Saturday, May 31, 2014

Packable beer

Recently there's been some discussion of instant beer for backpacking or other backcountry travel.  After all, beer is almost entirely water and water's really heavy, so if the water can be eliminated and added later, the problem is basically solved (well, almost).

This sounded promising but turned out to be a hoax, but in the meantime Pat's Backcountry Beverages has developed the real thing - a beer concentrate and a convenient technology for rehydrating it and adding the fizzy back.  Note that they also have concentrates for various soft drinks including colas, lemon-lime drinks, ginger ale, and others (and you can actually probably use it to carbonate nearly anything).  In the interest of Science we decided to use empirical methods to test the manufacturer's claims.

It's a 3-part system, consisting of a very lightweight easy-to-pack plastic carbonator:




the "activator" (a mix of citric acid and sodium bicarbonate, which comes in convenient small packets):


and the drink concentrate:


(a fun fact about the concentrate - yup, that's 58% alcohol):


Also, your basic low bar:


Anyway, the lid of the concentrator has a lever that's used to pump air in and pressurize the container, and making the brew is a quite straightforward process of pressurizing the device, releasing the pressure, and repeating that cycle for about two minutes.  When you're done you've got something that looks like this:


which is a not-bad head on the beer.  Poured into pint glasses we have:



There are two beers available, a "Pale Rail" and a "Black Hops."  This is the Black Hops.  It smells very malty and a little sweet, but the sweetness doesn't come through in the flavor.  I'm pleased with the flavor (a little bitter) and find it very drinkable.  Chris is German and therefore has profound beer expertise, and she thought it would be better much cooler (we used plain tap water) but was otherwise quite good.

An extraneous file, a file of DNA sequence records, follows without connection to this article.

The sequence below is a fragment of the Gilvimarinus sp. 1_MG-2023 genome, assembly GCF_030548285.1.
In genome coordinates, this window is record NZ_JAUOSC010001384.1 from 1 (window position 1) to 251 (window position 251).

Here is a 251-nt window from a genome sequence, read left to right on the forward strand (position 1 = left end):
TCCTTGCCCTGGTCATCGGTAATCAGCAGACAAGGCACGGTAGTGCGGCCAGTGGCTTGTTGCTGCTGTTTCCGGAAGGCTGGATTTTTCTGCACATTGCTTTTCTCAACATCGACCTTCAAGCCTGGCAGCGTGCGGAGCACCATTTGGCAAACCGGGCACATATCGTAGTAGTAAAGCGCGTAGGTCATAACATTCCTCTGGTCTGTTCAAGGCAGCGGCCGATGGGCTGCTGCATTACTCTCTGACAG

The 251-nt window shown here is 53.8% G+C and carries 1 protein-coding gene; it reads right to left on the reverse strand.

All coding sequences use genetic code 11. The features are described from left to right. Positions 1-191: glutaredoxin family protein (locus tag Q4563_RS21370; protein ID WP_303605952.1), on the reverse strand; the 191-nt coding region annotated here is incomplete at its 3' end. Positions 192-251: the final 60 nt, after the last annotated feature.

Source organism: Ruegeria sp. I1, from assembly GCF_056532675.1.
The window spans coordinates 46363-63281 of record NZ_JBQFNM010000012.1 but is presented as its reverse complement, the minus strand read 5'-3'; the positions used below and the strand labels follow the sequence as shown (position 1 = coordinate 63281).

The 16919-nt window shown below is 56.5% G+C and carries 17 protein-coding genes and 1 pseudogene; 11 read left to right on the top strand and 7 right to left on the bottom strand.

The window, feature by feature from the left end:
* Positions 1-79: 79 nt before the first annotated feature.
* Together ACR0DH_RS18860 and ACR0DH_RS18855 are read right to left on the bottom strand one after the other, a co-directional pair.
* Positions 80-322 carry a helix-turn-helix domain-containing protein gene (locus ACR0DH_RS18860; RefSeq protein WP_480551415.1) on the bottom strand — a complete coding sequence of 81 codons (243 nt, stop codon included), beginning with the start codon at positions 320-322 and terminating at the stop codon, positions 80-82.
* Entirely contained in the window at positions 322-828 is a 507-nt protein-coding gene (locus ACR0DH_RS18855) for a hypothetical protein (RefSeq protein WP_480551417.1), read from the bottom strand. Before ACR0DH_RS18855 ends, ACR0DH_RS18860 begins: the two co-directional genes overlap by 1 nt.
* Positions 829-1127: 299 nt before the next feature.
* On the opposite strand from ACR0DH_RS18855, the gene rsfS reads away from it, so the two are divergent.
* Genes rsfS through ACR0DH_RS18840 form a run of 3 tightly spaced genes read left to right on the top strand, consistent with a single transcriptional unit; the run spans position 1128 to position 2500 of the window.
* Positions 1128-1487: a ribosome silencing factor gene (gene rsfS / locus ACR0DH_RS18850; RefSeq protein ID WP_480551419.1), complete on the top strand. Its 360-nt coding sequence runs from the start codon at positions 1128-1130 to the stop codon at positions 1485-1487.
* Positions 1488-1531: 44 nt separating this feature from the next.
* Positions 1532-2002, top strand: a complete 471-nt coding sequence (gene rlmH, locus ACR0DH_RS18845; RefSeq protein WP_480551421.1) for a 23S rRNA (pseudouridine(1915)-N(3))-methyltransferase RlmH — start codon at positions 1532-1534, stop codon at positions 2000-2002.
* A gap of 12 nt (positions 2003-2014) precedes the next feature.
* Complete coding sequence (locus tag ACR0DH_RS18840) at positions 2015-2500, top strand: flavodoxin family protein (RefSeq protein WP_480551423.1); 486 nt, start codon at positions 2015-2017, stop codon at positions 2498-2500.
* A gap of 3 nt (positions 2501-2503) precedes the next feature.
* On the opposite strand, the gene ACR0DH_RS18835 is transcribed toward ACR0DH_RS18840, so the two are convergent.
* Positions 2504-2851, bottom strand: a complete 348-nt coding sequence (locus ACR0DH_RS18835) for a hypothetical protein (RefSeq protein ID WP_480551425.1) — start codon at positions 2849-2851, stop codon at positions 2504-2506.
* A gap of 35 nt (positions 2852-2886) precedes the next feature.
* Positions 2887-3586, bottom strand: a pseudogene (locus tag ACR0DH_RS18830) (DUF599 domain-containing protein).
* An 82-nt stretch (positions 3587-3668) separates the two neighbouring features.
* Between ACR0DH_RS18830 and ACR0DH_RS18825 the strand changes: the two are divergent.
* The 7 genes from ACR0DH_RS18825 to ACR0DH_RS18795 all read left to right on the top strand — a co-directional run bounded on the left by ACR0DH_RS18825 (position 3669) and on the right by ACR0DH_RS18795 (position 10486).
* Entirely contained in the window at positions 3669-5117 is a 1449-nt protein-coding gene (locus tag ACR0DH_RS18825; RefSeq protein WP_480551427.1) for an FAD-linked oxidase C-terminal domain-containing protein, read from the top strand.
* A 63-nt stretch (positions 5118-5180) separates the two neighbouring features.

Here's the bad news: while the purchase cost was high but not unreasonable, the shipping costs to Alaska were nuts.  As in, about $30 for the carbonator, activator, and brew just for shipping.  It's only available from one online vendor and there doesn't seem to be anybody selling it locally.  (The good news: market opportunity!).  The carbonator itself is about $40 (but it's reusable and seems durable), the activator is about .50/packet, the beer is about $2.50 for a packet to make a pint, and the soda is a bit under $1.50 for a packet to make a pint.

My one reservation is that because it's a liquid concentrate it's likely to freeze at low temperatures, but otherwise I'm very pleased.  I'll be ordering the Pale Rail and some of their sodas, I think - I do think this is a pretty nifty gizmo, and very highly packable.

Hey, does anybody know if alcohol kills giardia?

2 comments:

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  2. Hi Melinda, Thanks for the review! I just wanted to point out 2 things; the liquid concentrates will NOT freeze due to the high alcohol content! Like putting vodka in the freezer! And the concentrates have a shelf-life of nearly 20yrs because of the special air & light tight packaging and high ALC by VOL!!! So divide and conquer and order in bulk with friends to save on shipping and have product for the season. That being said, we realize shipping to Alaska in very high at the moment but we are actively seeking distribution there to curb these issues! Drop us an email if you know any spirits importers. Cheers -Scott of PatsBCB

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